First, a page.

When it comes to bizarre, violent and over-the-top behaviour, it's clear that Korean sasaeng fans take the cake.
But interviews and checks by Yahoo! show that the sasaeng phenomena has been catching on here in Singapore too, albeit on a smaller scale.
Just like Seoul, there is a small but growing market here for "sasaeng vans" hired by groups of fangirls to tail their idols and stalk them at their hotels.
Media reports said that the collision had allegedly been caused by eight Singaporean sasaeng fans who were dangerously tailgating the idol group's minivans.
While the SuJu boys were not hurt, Singaporean fans received a stern rebuke from them via Twitter.
"Here in Singapore... I have the impression that it is a beautiful place. I'm okay with you guys following our car, but please be careful .. it was a 7 car pile up... I almost died," posted Super Junior member Lee Teuk in Korean.
Video below: Super Junior arrives in Singapore to thousands of waiting female fans
Local sasaeng 'uncle' vans
Some media reports say that the fans were following Super Junior in taxis, but the trend of renting "sasaeng" minivans here in Singapore is also catching on.
From as low as $40 an hour, minivan drivers here are offering their services to young fans who are determined to hunt down their k-pop idols.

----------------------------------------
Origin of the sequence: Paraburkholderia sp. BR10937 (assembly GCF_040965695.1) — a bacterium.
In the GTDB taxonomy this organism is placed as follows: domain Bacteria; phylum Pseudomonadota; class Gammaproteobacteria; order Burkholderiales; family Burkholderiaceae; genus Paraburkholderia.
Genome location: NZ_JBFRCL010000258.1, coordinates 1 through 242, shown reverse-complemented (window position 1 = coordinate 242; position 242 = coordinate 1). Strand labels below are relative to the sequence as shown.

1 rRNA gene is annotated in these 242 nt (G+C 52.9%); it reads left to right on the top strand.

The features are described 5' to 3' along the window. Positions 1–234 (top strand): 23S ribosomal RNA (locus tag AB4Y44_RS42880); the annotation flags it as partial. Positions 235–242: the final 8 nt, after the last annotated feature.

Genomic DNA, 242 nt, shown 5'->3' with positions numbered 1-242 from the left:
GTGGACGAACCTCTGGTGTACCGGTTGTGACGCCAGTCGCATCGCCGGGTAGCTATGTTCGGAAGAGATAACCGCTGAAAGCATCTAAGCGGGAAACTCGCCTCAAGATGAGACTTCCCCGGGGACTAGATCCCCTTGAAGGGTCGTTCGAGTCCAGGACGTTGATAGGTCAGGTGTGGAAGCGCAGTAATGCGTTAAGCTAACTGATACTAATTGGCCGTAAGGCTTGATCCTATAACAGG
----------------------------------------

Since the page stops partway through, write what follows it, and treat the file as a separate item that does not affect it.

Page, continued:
Usually part-time deliverymen in their forties, these entrepreneurial "van uncles" have found a source of income more steady and lucrative than their day jobs.
Some of them have been doing this from as long as three years ago when K-pop was just starting to take-off, and many have developed insider contacts over the years who tip them off about locations and schedules.
"I charge them $100 an hour... yes it's very ex(pensive) but I make sure they see their idols in their vans and my information - always correct one," said one van uncle, whose "specialty" is hunting down the super-popular TVXQ when they are in town.
Contacted via his mobile number, he refused to disclose his name, age, or occupation for fear of getting into trouble with the law.
"I don't want to get caught... sometimes I need to speed up to 120 or 130 km per hour to catch them. But so far no accidents, only exciting," he said.
"Most of the fans are young girls, secondary-school going age. We link up on forums, find out who wants to share. One van can take 12 fans, so its quite cheap in the end," an ex-B2st Singaporean fan told Yahoo!
The 22-year-old fan, who wanted to be known only as Joan, said that the stalking starts from the moment her idols touch down in Singapore until they jet off again.
Video below: B2st arrive in Changi Airport last year
High speed sasaeng chases
"We would follow their vans very closely... or the driver would go very fast. A few times we nearly got into an accident, but mostly it would be like scratches on the kerb when the van suddenly swerved... B2st's drivers would try to shake us off by driving very fast," said Joan.
"Some fans don't even eat or sleep," she added.
According to Joan, the last time B2st was in Singapore, there were at least 20 local sasaeng vans and over 200 fans stalking them 24/7 for the three days they were here.